Consumer Reports, a trusted non-profit organization which thoroughly tests a variety of products, has always given its “recommended” mark to Apple’s MacBook computers — until now.
While the 2016 MacBook Pros did “very well” in terms of display quality and performance, their battery life was too inconsistent for CR to recommend them to consumers.
CR tested all three new models: The 13-inch MacBook Pro without the Touch Bar (also dubbed “escape edition”) as well as the 13-inch and the 15-inch MacBook Pro machines with the Touch Bar. In all three cases, battery life was “highly inconsistent,” dropping as low as 3.75 hours in one test and jumping to 16 hours in another.
“In a series of three consecutive tests, the 13-inch model with the Touch Bar ran for 16 hours in the first trial, 12.75 hours in the second, and just 3.75 hours in the third.”
“The 13-inch model without the Touch Bar worked for 19.5 hours in one trial but only 4.5 hours in the next. And the numbers for the 15-inch laptop ranged from 18.5 down to 8 hours,” CR’s Jerry Beilinson wrote in a blog post Thursday.
According to CR, laptop battery life typically varies less than 5 percent from one test to another, and the organization simply averages the measurements to get a final score.
But in the case of Apple’s new MacBook Pro machines, CR argues that simply averaging these scores wouldn’t reflect real world experience, so it used the lowest battery life results when calculating final scores.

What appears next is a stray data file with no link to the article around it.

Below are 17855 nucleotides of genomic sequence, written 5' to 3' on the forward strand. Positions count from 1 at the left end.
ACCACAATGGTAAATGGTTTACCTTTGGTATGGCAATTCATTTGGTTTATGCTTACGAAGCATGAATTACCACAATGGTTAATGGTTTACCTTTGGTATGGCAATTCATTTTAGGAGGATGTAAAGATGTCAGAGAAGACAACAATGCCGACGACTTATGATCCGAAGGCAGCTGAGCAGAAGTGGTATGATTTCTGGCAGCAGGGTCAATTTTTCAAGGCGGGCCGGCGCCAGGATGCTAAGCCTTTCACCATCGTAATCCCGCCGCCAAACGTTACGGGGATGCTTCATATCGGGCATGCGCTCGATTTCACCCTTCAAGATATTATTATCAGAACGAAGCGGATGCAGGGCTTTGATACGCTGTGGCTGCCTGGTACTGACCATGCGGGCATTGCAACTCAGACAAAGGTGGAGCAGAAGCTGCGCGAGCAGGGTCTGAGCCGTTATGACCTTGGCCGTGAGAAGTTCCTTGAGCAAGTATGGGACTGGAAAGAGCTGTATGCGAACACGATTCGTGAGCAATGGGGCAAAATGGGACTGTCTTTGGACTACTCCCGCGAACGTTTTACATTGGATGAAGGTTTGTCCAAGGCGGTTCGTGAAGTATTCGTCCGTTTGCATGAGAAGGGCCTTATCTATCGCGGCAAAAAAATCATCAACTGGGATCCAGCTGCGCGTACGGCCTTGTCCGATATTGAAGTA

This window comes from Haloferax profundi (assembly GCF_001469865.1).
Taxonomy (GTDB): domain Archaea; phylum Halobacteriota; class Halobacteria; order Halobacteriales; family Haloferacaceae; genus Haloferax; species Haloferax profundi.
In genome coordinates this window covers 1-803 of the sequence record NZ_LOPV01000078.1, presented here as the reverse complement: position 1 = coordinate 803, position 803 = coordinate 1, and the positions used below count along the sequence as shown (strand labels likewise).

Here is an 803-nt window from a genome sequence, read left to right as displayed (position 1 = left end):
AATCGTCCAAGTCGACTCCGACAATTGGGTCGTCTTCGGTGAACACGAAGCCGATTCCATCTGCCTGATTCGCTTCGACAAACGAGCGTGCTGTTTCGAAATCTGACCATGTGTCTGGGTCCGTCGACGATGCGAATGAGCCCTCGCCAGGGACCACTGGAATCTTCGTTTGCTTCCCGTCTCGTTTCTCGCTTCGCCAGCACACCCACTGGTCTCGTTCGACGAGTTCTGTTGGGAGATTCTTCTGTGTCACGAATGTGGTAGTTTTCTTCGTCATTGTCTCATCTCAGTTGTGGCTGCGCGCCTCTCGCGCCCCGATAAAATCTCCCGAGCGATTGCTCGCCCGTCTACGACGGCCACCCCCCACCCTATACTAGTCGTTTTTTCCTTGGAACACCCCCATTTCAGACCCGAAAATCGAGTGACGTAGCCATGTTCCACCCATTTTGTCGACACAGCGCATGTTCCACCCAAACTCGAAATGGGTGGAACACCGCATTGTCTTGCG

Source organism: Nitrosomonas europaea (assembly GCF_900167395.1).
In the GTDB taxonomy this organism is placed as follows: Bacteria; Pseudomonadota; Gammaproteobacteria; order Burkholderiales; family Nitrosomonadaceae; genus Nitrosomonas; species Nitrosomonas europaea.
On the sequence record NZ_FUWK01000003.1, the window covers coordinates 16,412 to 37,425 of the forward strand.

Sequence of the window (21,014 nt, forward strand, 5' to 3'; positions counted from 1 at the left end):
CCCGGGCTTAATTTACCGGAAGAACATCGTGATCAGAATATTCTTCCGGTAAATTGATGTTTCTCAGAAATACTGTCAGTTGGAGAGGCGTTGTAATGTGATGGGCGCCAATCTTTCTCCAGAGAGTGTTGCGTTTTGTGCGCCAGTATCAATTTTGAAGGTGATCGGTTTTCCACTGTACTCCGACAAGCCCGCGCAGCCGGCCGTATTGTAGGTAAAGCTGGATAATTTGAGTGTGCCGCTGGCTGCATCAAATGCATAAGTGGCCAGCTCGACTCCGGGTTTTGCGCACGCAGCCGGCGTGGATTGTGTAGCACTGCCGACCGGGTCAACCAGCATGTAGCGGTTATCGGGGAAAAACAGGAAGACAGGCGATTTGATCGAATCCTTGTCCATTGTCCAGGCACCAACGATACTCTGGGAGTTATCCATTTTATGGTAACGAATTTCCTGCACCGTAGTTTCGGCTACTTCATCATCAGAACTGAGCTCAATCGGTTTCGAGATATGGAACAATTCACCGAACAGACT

Could Safari be the problem?
Interestingly, CR’s test (which relies heavily on browser usage) implies that the problem might lie with Apple’s web browser, Safari, which is typically known for consuming less power than other browsers on the platform. When it tested the laptops using a Chrome browser, the battery life was “consistently high,” but CR uses only the default browser for its official battery life test, so this did not affect the final score.
The report echoes numerous individual complaints from consumers about battery life not being anywhere near Apple’s promised 10-hour mark.
Apple has insisted there’s nothing wrong with the devices’ battery life (in our testing, the MacBook Pros’ battery life was as advertised), but it offered a fix of sorts by removing the “time remaining” estimate from the macOS menu bar.
Apple did not comment on CR’s report, merely replying that “any customer who has a question about their Mac or its operation should contact AppleCare.”